Holy Trinity Serbian Orthodox Mission
Fairmont, WV

Bulletin 272 - April 26 / May 9, 2015

The Orthodox Mission

Chronicle of the Holy Trinity Serbian Orthodox Mission
408 Morgantown Avenue
Fairmont, West Virginia 26544
Phone 304-622-3681
Diocesan Bishop - His Grace Bishop Dr. MITROPHAN
Aministrator - Fr. Rodney Torbic

Bulletin No. 272

April 26 / May 9, 2015

St. Basil of Amesea, Hieromartyr

Recent Services
March 18
Ten people came. for Divine Liturgy. One communicant.
March 23
Six people came for the Akathist to the Resurrection and class.
March 29
Seven people came. for the Akathist to the Resurrection and class.
May 7
Three people came for the Akathist to the Resurrection and class.

Coming Services To Be Confirmed.

Wednesday, May 13 - 6:30 PM Service and class afterwards.
Wednesday, May 20 - 6:30 PM Service and class afterwards.
Saturday, May 23 - 10:00 AM Divine Liturgy.

Parish Life

Beloved Maria Masha Djonovich fell asleep in the Lord. Funeral and burial were at St. George Serbian Orthodox Church in Carmichaels, Pennsylvania, Saturday, May 2, 2015.

Parishioners and friends of the Mission came for +Masha’s viewing and funeral service.

The Diocesan Episcopal Office is being relocated to the New York City area.

The Mission Slava is scheduled for Friday evening, June 5.

If you want your marriage blessed in the Orthodox Church, talk to the priest.

If you want your house blessed, contact the priest to schedule the visit.

Remember and appreciate the workers in mines, law-enforcement, corrections, probation and parole and firefighters, all working in dangerous occupations.

Remember and appreciate the men and women in the military and their families.

Remember the sick, the suffering, the imprisoned, those in rehab centers, the homebound and mentally ill. Appreciate their caretakers and the institution staffs.

If you have a question about the services or teachings of the Church ask the priest.

Remember the 56 miners from nearby Osage, West Virginia that lost their lives on May 12, 1942. Remember their families and coworkers.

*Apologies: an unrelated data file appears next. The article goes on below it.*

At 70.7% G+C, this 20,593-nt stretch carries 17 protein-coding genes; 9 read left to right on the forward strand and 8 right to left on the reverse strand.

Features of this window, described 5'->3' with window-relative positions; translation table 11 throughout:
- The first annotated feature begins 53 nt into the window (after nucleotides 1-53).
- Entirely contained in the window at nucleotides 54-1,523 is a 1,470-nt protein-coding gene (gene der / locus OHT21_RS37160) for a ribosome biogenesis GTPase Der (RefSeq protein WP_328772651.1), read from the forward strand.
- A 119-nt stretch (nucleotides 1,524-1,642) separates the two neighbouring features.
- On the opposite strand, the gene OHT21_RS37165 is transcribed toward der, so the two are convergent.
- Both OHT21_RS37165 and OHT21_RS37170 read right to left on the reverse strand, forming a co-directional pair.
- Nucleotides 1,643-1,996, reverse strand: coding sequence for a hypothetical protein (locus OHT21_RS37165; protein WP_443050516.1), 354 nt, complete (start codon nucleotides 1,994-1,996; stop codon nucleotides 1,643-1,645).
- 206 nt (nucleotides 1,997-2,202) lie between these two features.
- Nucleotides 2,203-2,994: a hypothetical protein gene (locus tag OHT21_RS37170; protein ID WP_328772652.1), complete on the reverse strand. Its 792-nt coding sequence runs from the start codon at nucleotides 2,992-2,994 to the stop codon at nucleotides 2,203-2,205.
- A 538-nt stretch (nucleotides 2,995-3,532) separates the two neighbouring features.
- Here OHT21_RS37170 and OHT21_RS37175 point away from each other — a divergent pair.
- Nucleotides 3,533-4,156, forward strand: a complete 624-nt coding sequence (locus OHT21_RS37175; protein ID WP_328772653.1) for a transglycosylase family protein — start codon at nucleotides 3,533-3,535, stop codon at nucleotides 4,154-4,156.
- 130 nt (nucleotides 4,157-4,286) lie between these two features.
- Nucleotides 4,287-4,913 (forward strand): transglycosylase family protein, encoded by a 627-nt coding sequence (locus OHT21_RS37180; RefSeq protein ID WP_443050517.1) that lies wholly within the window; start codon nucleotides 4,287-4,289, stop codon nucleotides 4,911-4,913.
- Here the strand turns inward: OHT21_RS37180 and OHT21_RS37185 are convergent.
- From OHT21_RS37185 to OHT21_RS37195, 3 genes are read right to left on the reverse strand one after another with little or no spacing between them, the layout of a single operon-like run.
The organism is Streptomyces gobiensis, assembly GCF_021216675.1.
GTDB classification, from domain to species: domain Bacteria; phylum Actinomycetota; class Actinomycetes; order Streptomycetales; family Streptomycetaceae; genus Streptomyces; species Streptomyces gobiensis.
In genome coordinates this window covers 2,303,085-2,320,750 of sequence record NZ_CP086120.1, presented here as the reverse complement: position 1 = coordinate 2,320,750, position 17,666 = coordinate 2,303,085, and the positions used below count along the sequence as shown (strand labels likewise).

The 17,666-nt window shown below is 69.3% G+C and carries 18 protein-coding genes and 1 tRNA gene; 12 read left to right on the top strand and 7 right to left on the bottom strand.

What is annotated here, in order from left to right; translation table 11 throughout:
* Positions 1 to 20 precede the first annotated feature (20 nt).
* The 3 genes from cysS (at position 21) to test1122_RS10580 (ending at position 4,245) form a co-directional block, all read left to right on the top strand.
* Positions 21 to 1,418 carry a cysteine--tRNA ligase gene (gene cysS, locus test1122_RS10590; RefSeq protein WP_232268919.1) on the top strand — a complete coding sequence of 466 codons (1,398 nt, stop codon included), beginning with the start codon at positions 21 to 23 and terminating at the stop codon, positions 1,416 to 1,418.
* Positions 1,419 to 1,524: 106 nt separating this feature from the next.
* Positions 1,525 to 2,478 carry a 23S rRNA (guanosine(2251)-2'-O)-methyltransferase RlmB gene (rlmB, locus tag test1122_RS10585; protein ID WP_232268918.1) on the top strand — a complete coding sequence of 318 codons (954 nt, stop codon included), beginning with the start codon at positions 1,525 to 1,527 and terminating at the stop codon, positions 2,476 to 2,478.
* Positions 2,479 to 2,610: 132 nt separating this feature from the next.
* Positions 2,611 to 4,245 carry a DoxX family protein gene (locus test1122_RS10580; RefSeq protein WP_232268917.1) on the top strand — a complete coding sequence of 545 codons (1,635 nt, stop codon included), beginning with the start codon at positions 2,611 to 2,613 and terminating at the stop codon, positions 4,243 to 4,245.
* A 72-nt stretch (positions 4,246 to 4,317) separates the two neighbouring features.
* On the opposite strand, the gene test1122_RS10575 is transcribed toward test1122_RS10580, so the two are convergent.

Important Dates

May 10 - Sunday of the Samaritan Woman. Burning of Relics of St. Sava.
May 12 - St. Vasilje of Ostrog
May 19 - Translation of the Relics of St. Sava

If you are Too Busy to Pray, You are Too Busy!


Normal grief entails the range of common responses to death. The type of relationship has a bearing on the response. The loss of a spouse, parent, child or sibling or other close relative, friend or co-worker will have a greater impact than a person with whom a more “distant” relationship existed.

The age of the person dying and the nature of the death can influence the resultant grief. The death of a young child is viewed differently than the death of an elderly family member or friend. A tragic accident is unexpected and varies from death due to an extended terminal illness.

The reactions to death have certain common elements in the surviving family member, friend or co-worker. The degree to which each element is experienced can vary. Disbelief that the person is dead is one response. Sorrow over the loss may occur. Crying, anger and confusion are within the range of normal reactions.

A change in bodily functions and sensations are often noticeable. Lack of energy or desire to engage in physical activity, a sense of emptiness inside, sleeplessness or loss of appetite and inattention to personal appearance may be manifestations.

Different thoughts may go through the mind of the surviving person. Recollections about the departed person and distress over not doing something more or different can be part of normal grief. Normal grief spans a period of time. When the death of a close loved one occurs, it is expected the death will influence behavior of the survivors for a year or longer. Joviality and optimism may diminish. Reformulation of goals and tasks shared with the deceased will be required.

Moments of gloom, distress and depression will appear due to the absence of the departed person. Places, experiences, clothing and personal items associated with the deceased are laden with certain emotional weight. Feelings of being alone or abandoned can also well up in the survivor. At times, a survivor may feel relieved the death has occurred, particularly after a devastating extended illness.

Normal grief can cross the line and become abnormal when the reaction to death lasts “too long” or extremes are reached in thought, behavior or emotion. Not leaving the house for an extended period of time, perhaps months, continuing to feel the personal world has ended even two years after the death., and prolonged periods without eating well are examples when abnormality may be setting in. Over attaching significance to clothing or personal items, or “preserving areas the way things were” can also border on the extreme.

The death of a loved one, family member, friend or co-worker is beyond the control of the survivor unless the survivor contributed to the death. The survivor has control in the areas of responding to the death. Worden made the point the grieving person can take an active role in the grief process. *

Religious persons believing in the Resurrection of Jesus Christ have reason to hope. The normal grief process need not consist of continued gloom and depressing thoughts. It can be new period of life and personal transformation with reverence and love continuing for the departed. “He will wipe away all tears from their eyes. There will be no more grief or crying or pain. The old things have disappeared. Then the one who sits on the throne said; “And now I make all things new.” (Rev 21:4-5)

* J. William Worden Grief Counselling & Grief Therapy New York: Springer Publishing Company, l99l, p. 35.

April 26 / May 9, 2015

Fr. Rodney Torbic

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